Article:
Rethinking Apologies: Why We Do It + When We Shouldn’t

We hear them every day. Two words — I’m sorry. They’ve become so natural, they just slip out sometimes without a real reason behind them. They’ve become an automatic response + in many instances, we apologize for things we don’t need to. We wanted to learn why + how we can limit how much we apologize.

WHY WE APOLOGIZE

Growing up we learned that the societal rule when you do something wrong, is to say “I’m sorry.” Apologizing has many benefits like encouraging forgiveness, showing empathy, repairing relationships + more. However, those two simple words can easily carry a new meaning when said too often.

There is a plethora of research regarding apologizing + a lot of people have different stances — it’s beneficial, refusing to is a power move, etc. Most of the research is decisive in one thing, over-apologizing can be negative. So why do we do it?

The need to apologize can stem from many different things. Two articles, from NBC + Psychology Today, found women may over-apologize if they possess an incessant feeling to please everyone, a fear or anxiety toward being viewed unfavorably by others, or nerves toward possibly offending others. Generally, frequently saying sorry isn’t detrimental to your day-to-day life, but it can have a professional impact.

In an article published by Muse, Angeline Evans discusses how constantly apologizing at work can be harmful professionally. She claims, “apologizing unnecessarily can actually undercut your professionalism by introducing doubt and diminishing others’ confidence in you.” At work, one of the last things we want to do is make people doubt our abilities + lose confidence in us. So it’s important to know when it’s appropriate + not appropriate to say sorry.

Unfortunately, breaking a habit isn’t easy, especially one you developed when you were young. But don’t fear, we have you covered with a few ways to limit how much you apologize!

LIMITING APOLOGIES

Two months ago, I encountered this awesome article + it completely changed my perspective toward apologies. Saying I’m sorry expresses regret for an action but saying thank you can completely change the game. When we say thank you, we express gratitude + appreciation for actions taken by others. This replacement swaps feelings of guilt + doubt for empowerment [which you know we love]!

Here are a few examples of how to do this —

  • If you feel you have dominated a conversation, instead of apologizing say “thank you
    for listening.”
  • If you run late to a meetup with a friend, say “thank you for waiting.”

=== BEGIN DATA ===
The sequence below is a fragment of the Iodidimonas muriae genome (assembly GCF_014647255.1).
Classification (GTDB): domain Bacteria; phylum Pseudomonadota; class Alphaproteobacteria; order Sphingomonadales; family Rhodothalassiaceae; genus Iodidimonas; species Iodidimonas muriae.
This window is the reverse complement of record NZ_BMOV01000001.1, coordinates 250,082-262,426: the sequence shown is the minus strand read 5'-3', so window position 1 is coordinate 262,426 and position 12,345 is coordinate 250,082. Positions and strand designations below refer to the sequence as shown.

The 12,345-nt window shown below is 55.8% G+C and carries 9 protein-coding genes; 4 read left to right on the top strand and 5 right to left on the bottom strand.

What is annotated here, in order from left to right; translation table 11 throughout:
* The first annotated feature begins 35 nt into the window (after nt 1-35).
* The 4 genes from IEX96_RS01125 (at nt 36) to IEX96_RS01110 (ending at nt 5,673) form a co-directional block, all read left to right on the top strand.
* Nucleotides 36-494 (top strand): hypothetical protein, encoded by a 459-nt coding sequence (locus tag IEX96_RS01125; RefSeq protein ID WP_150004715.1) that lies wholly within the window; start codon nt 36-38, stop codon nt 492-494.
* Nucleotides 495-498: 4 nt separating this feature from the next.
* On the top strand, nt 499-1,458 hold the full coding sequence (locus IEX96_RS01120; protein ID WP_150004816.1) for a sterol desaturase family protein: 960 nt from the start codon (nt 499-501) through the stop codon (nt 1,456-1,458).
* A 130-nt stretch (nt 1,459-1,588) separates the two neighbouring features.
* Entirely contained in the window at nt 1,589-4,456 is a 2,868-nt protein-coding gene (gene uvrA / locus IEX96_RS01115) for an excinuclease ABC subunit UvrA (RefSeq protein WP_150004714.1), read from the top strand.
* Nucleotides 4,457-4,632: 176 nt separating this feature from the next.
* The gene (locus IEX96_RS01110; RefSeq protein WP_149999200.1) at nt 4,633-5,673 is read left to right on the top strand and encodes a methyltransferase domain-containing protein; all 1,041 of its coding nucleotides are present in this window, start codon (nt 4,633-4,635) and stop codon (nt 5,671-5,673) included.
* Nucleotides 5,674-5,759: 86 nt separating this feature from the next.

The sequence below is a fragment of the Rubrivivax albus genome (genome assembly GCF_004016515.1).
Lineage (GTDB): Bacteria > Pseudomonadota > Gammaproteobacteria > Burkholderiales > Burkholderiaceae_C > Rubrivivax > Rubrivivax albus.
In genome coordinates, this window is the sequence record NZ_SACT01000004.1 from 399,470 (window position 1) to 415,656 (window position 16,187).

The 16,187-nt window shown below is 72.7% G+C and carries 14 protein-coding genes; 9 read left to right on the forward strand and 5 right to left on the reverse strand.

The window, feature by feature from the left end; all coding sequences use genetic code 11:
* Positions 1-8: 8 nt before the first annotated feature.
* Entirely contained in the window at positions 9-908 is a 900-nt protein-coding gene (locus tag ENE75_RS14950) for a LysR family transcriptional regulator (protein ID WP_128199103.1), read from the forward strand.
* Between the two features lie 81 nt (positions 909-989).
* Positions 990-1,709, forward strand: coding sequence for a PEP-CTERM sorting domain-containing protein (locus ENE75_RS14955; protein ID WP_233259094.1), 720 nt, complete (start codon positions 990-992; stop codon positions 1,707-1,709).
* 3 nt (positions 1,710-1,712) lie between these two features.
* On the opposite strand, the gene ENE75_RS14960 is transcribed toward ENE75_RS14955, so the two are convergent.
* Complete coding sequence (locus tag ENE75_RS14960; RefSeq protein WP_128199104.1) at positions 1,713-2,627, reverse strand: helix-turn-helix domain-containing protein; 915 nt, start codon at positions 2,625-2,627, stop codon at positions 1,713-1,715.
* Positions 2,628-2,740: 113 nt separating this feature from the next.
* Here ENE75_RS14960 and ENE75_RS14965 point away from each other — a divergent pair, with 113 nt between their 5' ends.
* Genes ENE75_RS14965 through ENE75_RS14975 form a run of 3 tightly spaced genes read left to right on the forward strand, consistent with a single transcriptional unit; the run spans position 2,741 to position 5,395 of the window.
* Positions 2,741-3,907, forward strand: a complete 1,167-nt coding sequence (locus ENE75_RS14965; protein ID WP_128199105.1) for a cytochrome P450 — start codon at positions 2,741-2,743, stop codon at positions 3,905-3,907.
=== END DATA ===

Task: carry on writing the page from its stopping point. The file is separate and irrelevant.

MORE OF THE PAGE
It may seem like a small change, but it makes a big difference. We highly recommend trying it out + hopefully you love it as much as we do : )

Additionally, we can practice mindfulness when it comes to the things we apologize for. Not everything warrants an apology.

5 things we should stop saying I’m sorry for

1] Things out of our control. If your friend is having a bad day or someone bumps into you, you didn’t cause it, so you shouldn’t take blame for it. Instead, express sympathy by saying “I feel for you.” If you were bumped into, accept the other person’s apology because you weren’t in the wrong.

2] Being ourselves. We are all different. Some of us are louder, quirkier, more emotional, etc. than others. It’s a simple fact + you shouldn’t apologize for it. No one should make you feel like you need to say sorry for being yourself.

3] Asking questions. There’s no need to start a question with I’m sorry. If you need clarification or find yourself confused about a topic, there’s no shame in asking for help.

4] Our appearance. Every day is different. Sometimes we put a lot of effort into our outward appearance + other days we don’t ++ that’s okay! If you didn’t have time to put makeup on, there’s no need to say, “Sorry I look like a mess.” Negative self-talk isn’t beneficial + you should love yourself in all forms, makeup or no makeup.

5] Existing. Because we exist, we take up space. Undoubtedly in your life, you will get in people’s way, need to squeeze through a crowd of people, + encounter others. You don’t have to apologize for taking up space. I’m sorry can be replaced with excuse me or simply moving out of the way. We’ve all opened a door to a restroom while someone is trying to leave + immediately said sorry. It’s just not necessary. You shouldn’t apologize for occupying space in this world.

We hope this gave you some new insight into those two little words + potentially altered your perspective on the things you apologize for. If you’re up for a challenge, try switching I’m sorry for thank you + let us know what you think on your #inCHAARG Insta!

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